Coming Out

Young, Gay Catholics struggle to reconcile faith and sexual identity

Looking forward to a summer wedding, 28 year-old Ashley Dumas carried her wedding dress out of the closet and hung it on the door for all to see. Her partner, 26 year-old Jamie Levine, and their friends admired the gown for its simple linen cloth.

However, coming out of the proverbial closet has been anything but simple for this lesbian couple. Levine, a nursing student living in Massachusetts, remarked that “it is going to be a legal marriage now and it’s really stirred up my whole family.”

Levine’s family is not the only one that is “stirred up” about gay sexuality. The Catholic family as a whole also struggles with how to include its gay members within the faith tradition. As Solidarity Sunday and National Coming Out Day are celebrated on October 10th and 11th respectively, many gay Catholics painfully recall that both their families and faith communities often do not welcome them back to the table after they reveal their sexual identity.

“Bless me Father… for I am gay”
Brian Flanagan, a 27-year old doctoral student at Boston College, knew he was gay by the beginning of high school and began spending a good amount of time trying to keep it from other people. “I was already in sort of damage control mode” he now says.

At his all-male Catholic high school he was paranoid about being discovered. Feeling isolated with the heavy secret he carried, he decided to share his sexual identity with a campus priest during a Lenten confession. “He tried very hard to make me understand that being gay wasn’t something to be confessed, that it wasn’t something wrong” Flanagan says. “I remember walking back from the little chapel on campus to the dining hall on cloud nine that, finally, somebody else actually knew about this.”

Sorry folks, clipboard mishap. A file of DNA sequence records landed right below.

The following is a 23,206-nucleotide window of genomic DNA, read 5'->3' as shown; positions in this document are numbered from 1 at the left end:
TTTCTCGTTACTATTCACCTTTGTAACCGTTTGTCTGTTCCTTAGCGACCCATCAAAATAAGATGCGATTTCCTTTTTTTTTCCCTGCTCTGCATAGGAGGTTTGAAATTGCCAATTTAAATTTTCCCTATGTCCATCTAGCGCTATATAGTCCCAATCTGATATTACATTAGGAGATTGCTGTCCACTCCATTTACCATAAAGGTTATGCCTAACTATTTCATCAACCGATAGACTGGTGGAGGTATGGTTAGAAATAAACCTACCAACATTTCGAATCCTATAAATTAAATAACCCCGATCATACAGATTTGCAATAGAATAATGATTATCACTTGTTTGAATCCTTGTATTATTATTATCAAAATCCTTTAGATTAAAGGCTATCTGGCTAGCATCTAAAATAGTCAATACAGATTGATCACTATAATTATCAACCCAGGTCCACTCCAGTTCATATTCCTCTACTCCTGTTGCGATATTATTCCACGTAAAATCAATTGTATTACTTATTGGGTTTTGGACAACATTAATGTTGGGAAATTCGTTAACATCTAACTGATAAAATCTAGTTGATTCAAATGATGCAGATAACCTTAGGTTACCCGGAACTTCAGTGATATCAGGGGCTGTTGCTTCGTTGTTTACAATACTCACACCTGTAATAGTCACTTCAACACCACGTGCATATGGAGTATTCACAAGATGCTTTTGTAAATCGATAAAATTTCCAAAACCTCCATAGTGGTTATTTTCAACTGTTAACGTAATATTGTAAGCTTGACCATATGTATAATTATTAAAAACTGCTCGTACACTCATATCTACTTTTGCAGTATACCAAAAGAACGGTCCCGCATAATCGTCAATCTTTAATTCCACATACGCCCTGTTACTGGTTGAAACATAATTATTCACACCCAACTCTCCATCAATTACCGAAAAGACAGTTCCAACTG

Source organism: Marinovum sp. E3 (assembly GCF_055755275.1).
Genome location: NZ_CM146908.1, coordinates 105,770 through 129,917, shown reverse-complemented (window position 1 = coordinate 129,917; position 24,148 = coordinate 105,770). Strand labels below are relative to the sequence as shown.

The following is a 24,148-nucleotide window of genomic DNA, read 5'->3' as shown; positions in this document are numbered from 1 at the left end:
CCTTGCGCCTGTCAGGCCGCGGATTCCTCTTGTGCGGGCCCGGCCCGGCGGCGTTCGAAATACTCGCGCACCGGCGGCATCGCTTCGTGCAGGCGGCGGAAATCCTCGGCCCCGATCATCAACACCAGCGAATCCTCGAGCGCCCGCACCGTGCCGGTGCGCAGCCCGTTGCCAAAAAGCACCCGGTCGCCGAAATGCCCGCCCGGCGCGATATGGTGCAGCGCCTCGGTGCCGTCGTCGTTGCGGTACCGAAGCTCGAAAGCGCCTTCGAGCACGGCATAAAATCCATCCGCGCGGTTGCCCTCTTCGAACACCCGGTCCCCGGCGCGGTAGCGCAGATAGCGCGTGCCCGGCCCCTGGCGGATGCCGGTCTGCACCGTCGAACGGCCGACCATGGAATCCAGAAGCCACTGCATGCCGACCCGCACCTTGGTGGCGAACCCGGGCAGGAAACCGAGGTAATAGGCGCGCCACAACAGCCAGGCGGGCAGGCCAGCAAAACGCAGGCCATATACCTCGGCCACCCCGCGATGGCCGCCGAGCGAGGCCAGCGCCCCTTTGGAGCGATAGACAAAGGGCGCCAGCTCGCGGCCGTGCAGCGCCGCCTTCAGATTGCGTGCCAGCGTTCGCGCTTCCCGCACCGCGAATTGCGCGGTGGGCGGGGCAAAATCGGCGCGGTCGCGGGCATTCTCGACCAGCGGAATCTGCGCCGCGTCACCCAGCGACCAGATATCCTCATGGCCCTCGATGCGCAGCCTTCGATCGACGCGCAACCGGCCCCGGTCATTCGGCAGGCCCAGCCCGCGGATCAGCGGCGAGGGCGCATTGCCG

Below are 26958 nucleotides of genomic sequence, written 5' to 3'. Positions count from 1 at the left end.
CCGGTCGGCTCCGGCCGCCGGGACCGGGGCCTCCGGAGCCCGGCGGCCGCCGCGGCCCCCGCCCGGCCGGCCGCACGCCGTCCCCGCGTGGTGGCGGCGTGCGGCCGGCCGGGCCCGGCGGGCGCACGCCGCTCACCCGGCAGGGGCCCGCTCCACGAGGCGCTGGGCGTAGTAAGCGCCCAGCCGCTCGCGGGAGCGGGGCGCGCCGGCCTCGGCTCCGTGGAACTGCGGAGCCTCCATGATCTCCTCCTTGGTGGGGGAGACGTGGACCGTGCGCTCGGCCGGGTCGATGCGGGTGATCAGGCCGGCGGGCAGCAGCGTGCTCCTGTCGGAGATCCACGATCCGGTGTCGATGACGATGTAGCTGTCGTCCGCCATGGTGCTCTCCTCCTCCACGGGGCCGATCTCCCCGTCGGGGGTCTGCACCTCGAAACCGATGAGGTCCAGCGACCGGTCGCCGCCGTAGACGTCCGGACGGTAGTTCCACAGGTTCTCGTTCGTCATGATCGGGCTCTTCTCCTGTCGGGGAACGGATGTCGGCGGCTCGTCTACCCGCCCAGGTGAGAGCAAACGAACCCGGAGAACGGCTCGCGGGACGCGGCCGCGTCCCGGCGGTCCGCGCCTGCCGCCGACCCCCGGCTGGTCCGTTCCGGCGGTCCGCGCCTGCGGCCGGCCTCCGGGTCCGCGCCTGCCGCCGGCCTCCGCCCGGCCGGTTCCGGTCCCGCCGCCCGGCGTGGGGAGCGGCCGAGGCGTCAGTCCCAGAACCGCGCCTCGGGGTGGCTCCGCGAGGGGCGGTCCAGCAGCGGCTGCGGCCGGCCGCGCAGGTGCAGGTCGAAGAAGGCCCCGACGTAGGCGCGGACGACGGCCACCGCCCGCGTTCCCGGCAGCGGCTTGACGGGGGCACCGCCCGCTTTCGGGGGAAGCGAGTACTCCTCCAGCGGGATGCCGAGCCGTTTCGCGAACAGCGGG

Soon after, Flanagan came out to a few friends in high school but he did not share his sexual identity with his parents until college. Over lunch one day his father asked “You’ve been saying stuff about not getting married, does that mean you’re still thinking about becoming a priest? Or does that mean you’re gay?” Flanagan’s admission that he is gay was met with silence. “We just sat there with our hamburgers in front of each other for the next half an hour.” Though he laughs when he retells this story now, Flanagan admits, at the time, he went home crying.

It was the same high school priest Flanagan had originally come out to who eventually helped his parents understand their son’s sexual identity. “This is the same Brian that you already know, he’s got the same values that you’ve taught him” the priest told his parents. “This is a big new thing that you’ve learned about him but it’s not as though he’s changed his identity.”

The Devil made me do it
Though a Catholic priest was instrumental in helping both parent and child deal with coming out, it’s probably safe to assume—to borrow a phrase from faddish television diet infomercials—that, in Brian Flanagan’s case, ‘results are not typical .’ Not all church ministers